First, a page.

I’ve just got back from a work trip to Barcelona. The city is bustling, the restaurants are full. Masks are omnipresent but other than that the city seems to just be getting on with things. Back in Basel, I am getting ready for this years DIA meeting. I look forward to seeing you there. If you are not yet registered, you can find a code for 20% off below.
Today’s topics are.
– Jack the Ripper probably gave flowers too – or why to trust your gut
– How standardised processes free up your creativity
– The temptation to sacrifice strategy on the altar to compliance
– DIA Medical Information and Communications Conference – my session
Jack the Ripper probably gave flowers too
A friend of mine is having chemo. She was told she needs a port-a-cath. She agreed but said “I need time to come to terms with it”. The Professor tried to talk her into it. She said “No”. She told me it’s taken her years to get to this point. I have the same experience. Whenever I have decided on a topic purely trusting rational considerations, ignoring that niggling feeling, that something is wrong, I’ve regretted it. It’s a lesson that cannot be learned early enough: When something seems wrong, even if you cannot explain why, walk away.
The standardisation of processes limits creativity – debunking a popular belief
I enjoy working with cross-functional teams on global transformation programmes. A key driver of these projects is usually to increase collaboration and efficiency. Over the years, I’ve often heard “standardisation will limit my creativity”. In fact, the inverse is true. Imagine, if every time you post a letter you have to decide where to stick the stamp. Depending on the type of letter, the size, the colour of the envelope, the topic of the stamp etc. you might spend a while figuring out the best place to stick it. However, you don’t have to choose. Stamps go in the top right-hand corner. You can use the time saved to focus all your creative energy on the content. The same is true for any process improvement. Harmonising documents. Reusing content. Improving global data analytics. Resource that is not wasted reduplicating efforts, or performing tasks that can be automated, is free to creatively improve how you do business.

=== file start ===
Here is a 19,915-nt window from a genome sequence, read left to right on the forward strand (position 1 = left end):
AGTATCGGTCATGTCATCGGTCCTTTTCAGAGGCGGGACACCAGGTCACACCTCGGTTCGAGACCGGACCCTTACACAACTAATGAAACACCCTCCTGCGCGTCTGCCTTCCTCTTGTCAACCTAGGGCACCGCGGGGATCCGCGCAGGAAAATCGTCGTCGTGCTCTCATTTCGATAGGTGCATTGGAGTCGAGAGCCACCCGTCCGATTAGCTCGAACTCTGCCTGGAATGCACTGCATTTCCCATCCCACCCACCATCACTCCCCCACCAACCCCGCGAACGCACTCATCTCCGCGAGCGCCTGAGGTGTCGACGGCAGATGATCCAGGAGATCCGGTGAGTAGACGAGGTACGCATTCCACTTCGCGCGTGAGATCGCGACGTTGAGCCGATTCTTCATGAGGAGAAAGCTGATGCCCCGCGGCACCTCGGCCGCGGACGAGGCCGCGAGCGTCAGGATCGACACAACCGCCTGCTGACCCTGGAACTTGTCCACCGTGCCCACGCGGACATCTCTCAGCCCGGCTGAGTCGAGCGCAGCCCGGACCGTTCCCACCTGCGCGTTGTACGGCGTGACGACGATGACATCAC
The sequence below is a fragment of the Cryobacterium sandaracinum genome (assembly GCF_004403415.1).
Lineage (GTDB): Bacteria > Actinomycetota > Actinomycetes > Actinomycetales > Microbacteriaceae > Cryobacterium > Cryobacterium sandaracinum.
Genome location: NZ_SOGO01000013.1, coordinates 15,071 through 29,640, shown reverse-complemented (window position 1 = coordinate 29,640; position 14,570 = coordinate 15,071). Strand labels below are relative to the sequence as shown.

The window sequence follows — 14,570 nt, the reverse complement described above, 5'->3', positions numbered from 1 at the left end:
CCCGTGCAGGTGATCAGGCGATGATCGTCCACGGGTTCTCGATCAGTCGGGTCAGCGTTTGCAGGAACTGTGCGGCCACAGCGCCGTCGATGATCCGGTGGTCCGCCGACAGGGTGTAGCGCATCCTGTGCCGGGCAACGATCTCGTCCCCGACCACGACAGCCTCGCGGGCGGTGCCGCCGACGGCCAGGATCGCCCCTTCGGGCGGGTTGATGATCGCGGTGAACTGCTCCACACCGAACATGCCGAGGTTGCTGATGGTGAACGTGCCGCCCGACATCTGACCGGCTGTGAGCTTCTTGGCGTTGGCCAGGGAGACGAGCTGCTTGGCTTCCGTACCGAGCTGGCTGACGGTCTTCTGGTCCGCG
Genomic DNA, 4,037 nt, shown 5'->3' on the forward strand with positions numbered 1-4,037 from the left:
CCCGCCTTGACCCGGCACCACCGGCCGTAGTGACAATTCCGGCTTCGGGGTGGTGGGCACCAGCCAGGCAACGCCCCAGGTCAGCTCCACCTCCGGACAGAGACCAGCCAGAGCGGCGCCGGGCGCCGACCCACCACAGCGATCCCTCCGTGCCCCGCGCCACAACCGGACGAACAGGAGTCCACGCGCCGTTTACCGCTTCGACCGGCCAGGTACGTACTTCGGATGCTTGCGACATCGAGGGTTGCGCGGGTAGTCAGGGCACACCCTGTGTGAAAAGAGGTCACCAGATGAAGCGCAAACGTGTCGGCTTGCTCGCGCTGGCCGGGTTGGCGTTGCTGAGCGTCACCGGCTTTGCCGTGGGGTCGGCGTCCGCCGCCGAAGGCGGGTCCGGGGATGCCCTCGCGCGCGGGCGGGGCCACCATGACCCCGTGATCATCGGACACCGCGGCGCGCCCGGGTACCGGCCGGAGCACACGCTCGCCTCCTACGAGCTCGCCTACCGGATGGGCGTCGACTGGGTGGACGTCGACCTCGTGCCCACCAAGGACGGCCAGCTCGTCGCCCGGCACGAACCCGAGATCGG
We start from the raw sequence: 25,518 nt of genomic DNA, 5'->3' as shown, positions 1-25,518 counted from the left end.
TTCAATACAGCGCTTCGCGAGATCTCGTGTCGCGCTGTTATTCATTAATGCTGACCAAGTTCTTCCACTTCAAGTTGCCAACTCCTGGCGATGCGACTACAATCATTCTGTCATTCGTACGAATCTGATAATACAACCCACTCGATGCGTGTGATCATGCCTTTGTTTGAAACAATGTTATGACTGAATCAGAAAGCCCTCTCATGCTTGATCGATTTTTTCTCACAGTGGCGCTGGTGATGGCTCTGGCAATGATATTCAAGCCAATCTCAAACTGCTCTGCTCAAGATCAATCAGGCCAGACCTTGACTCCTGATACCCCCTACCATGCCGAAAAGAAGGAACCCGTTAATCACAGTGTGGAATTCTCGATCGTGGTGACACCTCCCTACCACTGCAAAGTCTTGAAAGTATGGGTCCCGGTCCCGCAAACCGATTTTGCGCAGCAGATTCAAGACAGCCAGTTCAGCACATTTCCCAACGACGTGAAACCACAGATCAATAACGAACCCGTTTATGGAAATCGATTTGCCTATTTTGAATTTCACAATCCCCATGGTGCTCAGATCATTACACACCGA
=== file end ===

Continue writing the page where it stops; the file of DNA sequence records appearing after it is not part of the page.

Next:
The temptation to sacrifice strategy on the altar to compliance
Inspection readiness is key. Documenting processes and being compliant is critical. However, SOP writing should come last. Standard operating procedures anchor the operational aspects of a business and serve the strategy. Before writing an SOP, you need to define your goals. Do you want to serve more customers? Provide better information? Be faster? Adapt your support model by your customer type? Move customers from the phone to digital channels? Do you have a one-year vision? A five-year vision? How will this roll out across the organisation? How will you measure success? Only then can you define your operating model and write an SOP. Under pressure, it’s tempting to write SOPs first. Based on historical ways of working. The strategy part is postponed until tomorrow. Unfortunately, tomorrow never comes.
Working during the Pandemic and beyond: Lessons Learned, Best Practices and what will we take back to the office.
In two weeks, at the 15th edition of the Medical Information and Communications, I’ll be speaking at and co-chairing with Peter Brodbin, Director Medical Information Effectiveness at Pfizer on work during the pandemic and beyond. We will discuss, working pre-pandemic/epi-pandemic/and post-pandemic. Best practice. What we learned, what we want to keep and what we want to leave behind. Damian Page Head Data Healthcare Ecosystems Roche and Lori Mouser, Global Head, Medical Customer Engagement at Roche will join us for a panel discussion.
Join us and get a 20% discount, if you haven’t already registered, by applying the coupon code SAVENOW20 at check-out.
And lastly, if you are writing a lot of SOPs, you might be interested in this webinar with the title “How to write SOP’s that avoid human error”. You can find a link here.
Wishing you a wonderful October. Hopefully see you at the DIA meeting. If you are facing a complex challenge and would like a sounding board or you’d like some help to implement globally, contact me for a chat. Alternatively, if you are considering your next career step, and would like to discuss executive coaching, feel free to contact me to discuss how and if I can support you.